First black woman to become a millionaire

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first black woman to become a millionaire

The Black Rose by Tananarive Due

Born to former slaves on a Louisiana plantation in 1867, Madam C.J. Walker rose from poverty and indignity to become Americas first black female millionaire, the head of a hugely successful beauty company, and a leading philanthropist in African American causes. Renowned author Alex Haley became fascinated by the story of this extraordinary heroine, and before his death in 1992, he embarked on the research and outline of a major novel based on her life. Now with The Black Rose, critically acclaimed writer Tananarive Due brings Haleys work to an inspiring completion.

Blending documented history, vivid dialogue, and a sweeping fictionalized narrative, Tananarive Due paints a vivid portrait of this passionate and tenacious pioneer and the unforgettable era in which she lived.
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Published 01.07.2019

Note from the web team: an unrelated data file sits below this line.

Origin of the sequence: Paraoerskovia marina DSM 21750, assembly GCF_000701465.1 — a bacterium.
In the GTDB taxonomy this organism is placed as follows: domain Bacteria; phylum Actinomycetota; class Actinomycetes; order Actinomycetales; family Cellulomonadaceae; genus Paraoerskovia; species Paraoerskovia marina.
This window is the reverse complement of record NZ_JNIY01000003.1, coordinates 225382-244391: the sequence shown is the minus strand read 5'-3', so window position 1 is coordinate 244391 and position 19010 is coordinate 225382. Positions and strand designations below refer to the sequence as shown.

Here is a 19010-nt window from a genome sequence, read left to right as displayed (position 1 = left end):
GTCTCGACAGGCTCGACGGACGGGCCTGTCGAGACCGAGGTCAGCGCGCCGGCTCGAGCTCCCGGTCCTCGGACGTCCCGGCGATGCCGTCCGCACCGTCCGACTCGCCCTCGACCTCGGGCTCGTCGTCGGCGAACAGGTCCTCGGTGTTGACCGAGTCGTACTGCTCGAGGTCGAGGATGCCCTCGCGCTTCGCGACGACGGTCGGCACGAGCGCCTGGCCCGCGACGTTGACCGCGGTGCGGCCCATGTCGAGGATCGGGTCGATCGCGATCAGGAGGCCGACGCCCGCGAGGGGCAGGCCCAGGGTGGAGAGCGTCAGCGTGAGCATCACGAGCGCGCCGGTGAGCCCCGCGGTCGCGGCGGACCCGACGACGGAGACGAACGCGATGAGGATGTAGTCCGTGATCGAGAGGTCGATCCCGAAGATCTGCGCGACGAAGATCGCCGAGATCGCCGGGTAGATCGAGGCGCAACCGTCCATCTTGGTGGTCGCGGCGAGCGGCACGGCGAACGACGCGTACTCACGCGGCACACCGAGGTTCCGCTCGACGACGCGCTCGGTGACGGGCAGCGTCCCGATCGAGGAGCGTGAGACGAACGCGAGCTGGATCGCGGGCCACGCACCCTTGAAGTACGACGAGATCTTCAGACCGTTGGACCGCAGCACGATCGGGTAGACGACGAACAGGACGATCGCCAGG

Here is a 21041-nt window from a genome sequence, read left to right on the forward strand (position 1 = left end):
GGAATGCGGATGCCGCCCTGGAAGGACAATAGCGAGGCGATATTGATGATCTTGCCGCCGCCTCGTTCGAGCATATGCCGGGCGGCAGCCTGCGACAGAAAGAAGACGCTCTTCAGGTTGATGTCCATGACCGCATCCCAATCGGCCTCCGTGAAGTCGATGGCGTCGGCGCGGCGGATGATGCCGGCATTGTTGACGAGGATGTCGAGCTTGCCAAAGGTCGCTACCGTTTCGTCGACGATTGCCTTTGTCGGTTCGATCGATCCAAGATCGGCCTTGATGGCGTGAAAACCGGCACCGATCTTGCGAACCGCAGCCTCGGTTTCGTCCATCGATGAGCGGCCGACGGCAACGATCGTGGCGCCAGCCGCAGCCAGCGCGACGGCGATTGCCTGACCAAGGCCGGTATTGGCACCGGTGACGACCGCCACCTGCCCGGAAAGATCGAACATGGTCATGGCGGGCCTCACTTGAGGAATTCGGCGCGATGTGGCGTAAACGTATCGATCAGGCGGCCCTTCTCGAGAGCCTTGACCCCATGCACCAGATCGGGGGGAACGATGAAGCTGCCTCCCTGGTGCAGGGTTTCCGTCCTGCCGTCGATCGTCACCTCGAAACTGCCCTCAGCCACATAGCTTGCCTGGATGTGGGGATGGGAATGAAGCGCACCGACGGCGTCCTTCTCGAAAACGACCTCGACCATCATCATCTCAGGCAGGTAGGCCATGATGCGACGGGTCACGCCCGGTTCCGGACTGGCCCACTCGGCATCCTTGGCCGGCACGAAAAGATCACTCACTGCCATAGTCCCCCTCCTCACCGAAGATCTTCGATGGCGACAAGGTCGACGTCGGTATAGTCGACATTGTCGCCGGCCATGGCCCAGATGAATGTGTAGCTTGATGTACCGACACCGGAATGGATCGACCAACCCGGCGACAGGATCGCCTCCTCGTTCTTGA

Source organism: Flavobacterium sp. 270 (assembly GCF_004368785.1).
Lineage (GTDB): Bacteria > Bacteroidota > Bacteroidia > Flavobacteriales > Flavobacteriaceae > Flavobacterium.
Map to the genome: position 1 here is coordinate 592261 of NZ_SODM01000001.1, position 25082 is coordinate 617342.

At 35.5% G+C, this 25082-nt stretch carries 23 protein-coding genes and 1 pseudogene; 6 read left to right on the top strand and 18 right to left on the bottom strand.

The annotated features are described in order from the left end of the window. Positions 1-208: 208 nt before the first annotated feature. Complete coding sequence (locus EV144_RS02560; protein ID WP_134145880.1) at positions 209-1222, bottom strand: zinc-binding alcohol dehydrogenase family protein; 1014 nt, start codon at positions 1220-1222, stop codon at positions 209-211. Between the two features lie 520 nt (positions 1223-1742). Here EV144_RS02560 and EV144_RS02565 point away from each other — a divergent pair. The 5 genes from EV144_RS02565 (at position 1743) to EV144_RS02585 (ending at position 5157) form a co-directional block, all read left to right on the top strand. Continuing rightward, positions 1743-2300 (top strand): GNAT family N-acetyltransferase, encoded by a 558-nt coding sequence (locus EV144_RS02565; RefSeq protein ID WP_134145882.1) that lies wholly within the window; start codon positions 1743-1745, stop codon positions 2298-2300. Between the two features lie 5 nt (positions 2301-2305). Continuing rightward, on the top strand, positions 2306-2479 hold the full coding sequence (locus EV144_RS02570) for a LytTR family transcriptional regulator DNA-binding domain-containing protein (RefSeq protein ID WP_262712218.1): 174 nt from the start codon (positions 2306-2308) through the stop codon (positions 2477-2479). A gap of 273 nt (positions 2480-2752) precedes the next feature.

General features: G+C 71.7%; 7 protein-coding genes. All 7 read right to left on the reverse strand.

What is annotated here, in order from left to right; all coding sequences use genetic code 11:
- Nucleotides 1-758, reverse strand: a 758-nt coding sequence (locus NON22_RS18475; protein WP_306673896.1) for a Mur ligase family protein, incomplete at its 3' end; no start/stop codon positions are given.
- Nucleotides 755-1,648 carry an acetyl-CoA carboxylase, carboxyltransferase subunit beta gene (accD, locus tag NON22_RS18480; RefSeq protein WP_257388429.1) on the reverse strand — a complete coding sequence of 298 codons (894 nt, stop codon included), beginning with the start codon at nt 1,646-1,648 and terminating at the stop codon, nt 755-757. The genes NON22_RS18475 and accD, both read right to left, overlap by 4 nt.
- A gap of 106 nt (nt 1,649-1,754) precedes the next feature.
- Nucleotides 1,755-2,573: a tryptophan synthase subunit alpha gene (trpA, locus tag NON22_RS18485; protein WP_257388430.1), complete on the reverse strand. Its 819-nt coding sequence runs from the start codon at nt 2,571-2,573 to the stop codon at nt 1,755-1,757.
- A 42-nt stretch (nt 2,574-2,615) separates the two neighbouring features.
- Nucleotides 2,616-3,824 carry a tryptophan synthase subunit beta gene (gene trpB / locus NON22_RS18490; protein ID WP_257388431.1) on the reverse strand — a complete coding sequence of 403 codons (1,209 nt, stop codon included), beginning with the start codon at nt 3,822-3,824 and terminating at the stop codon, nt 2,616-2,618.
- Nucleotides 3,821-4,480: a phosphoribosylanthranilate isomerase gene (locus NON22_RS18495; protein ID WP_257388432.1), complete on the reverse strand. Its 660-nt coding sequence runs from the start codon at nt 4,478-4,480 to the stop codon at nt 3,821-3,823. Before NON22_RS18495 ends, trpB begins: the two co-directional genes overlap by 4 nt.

Inspiring Story of one of America's First African American Millionaires

Madam C.J. Walker wasn't the first African American millionaire

Madam C. Born Sarah Breedlove, she was widowed by age 20 and took work as a laundress. A talent for self-promotion helped build a booming enterprise, and she spent lavishly on luxurious homes. Born Sarah Breedlove, the daughter of Louisiana sharecroppers, Walker was orphaned at six, married at fourteen, and widowed at twenty with a two-year-old daughter to care for. She resettled in St. Louis and went to work as a laundress.

Sarah Breedlove (December 23, – May 25, ), known as Madam C. J. Walker, was an African-American entrepreneur, philanthropist, and a political and social activist. Walker was considered the wealthiest African-American businesseswoman Although she was eulogized as the first female self-made millionaire in the.
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Walker, who invented the process for straightening kinky hair, rather than for Dr. Walker usually makes an appearance. Madam C. Only one is factual, sort of, but the amazing story behind it and how Madam Walker used that accomplishment to help others as a job creator and philanthropist might be jarring — and surprisingly empowering — even to the skeptics. I know it was for me in revisiting her life for this column. While the rest of her siblings had been born on the other side of emancipation, Sarah was free. But by 7, she was an orphan toiling in those same cotton fields.

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